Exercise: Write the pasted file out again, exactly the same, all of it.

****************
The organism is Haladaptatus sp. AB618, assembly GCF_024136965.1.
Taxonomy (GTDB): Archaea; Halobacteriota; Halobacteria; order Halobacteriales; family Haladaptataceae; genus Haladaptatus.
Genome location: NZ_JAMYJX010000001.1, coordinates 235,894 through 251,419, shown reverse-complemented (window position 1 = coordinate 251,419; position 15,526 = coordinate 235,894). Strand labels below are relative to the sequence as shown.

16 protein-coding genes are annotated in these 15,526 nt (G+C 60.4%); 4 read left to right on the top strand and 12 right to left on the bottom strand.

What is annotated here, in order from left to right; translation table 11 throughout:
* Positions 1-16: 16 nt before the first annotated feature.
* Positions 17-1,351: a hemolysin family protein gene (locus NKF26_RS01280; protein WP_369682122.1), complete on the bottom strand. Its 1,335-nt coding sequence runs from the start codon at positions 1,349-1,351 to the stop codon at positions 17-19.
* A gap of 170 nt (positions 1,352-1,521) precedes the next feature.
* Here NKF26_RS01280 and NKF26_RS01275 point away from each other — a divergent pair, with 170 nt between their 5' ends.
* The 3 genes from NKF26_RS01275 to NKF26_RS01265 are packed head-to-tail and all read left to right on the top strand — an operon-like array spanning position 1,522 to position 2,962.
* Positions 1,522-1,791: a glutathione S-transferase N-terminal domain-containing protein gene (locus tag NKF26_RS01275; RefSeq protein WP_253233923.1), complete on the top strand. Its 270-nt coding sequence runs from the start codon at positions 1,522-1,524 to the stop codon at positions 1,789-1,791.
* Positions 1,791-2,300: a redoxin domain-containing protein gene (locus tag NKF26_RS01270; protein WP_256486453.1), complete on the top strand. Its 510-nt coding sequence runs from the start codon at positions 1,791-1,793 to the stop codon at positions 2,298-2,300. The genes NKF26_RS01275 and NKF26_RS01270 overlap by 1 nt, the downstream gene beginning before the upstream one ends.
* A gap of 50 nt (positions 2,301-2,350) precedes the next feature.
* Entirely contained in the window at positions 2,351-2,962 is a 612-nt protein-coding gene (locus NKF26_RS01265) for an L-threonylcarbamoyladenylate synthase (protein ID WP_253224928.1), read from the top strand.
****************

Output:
The organism is Haladaptatus sp. AB618, assembly GCF_024136965.1.
Taxonomy (GTDB): Archaea; Halobacteriota; Halobacteria; order Halobacteriales; family Haladaptataceae; genus Haladaptatus.
Genome location: NZ_JAMYJX010000001.1, coordinates 235,894 through 251,419, shown reverse-complemented (window position 1 = coordinate 251,419; position 15,526 = coordinate 235,894). Strand labels below are relative to the sequence as shown.

16 protein-coding genes are annotated in these 15,526 nt (G+C 60.4%); 4 read left to right on the top strand and 12 right to left on the bottom strand.

What is annotated here, in order from left to right; translation table 11 throughout:
* Positions 1-16: 16 nt before the first annotated feature.
* Positions 17-1,351: a hemolysin family protein gene (locus NKF26_RS01280; protein WP_369682122.1), complete on the bottom strand. Its 1,335-nt coding sequence runs from the start codon at positions 1,349-1,351 to the stop codon at positions 17-19.
* A gap of 170 nt (positions 1,352-1,521) precedes the next feature.
* Here NKF26_RS01280 and NKF26_RS01275 point away from each other — a divergent pair, with 170 nt between their 5' ends.
* The 3 genes from NKF26_RS01275 to NKF26_RS01265 are packed head-to-tail and all read left to right on the top strand — an operon-like array spanning position 1,522 to position 2,962.
* Positions 1,522-1,791: a glutathione S-transferase N-terminal domain-containing protein gene (locus tag NKF26_RS01275; RefSeq protein WP_253233923.1), complete on the top strand. Its 270-nt coding sequence runs from the start codon at positions 1,522-1,524 to the stop codon at positions 1,789-1,791.
* Positions 1,791-2,300: a redoxin domain-containing protein gene (locus tag NKF26_RS01270; protein WP_256486453.1), complete on the top strand. Its 510-nt coding sequence runs from the start codon at positions 1,791-1,793 to the stop codon at positions 2,298-2,300. The genes NKF26_RS01275 and NKF26_RS01270 overlap by 1 nt, the downstream gene beginning before the upstream one ends.
* A gap of 50 nt (positions 2,301-2,350) precedes the next feature.
* Entirely contained in the window at positions 2,351-2,962 is a 612-nt protein-coding gene (locus NKF26_RS01265) for an L-threonylcarbamoyladenylate synthase (protein ID WP_253224928.1), read from the top strand.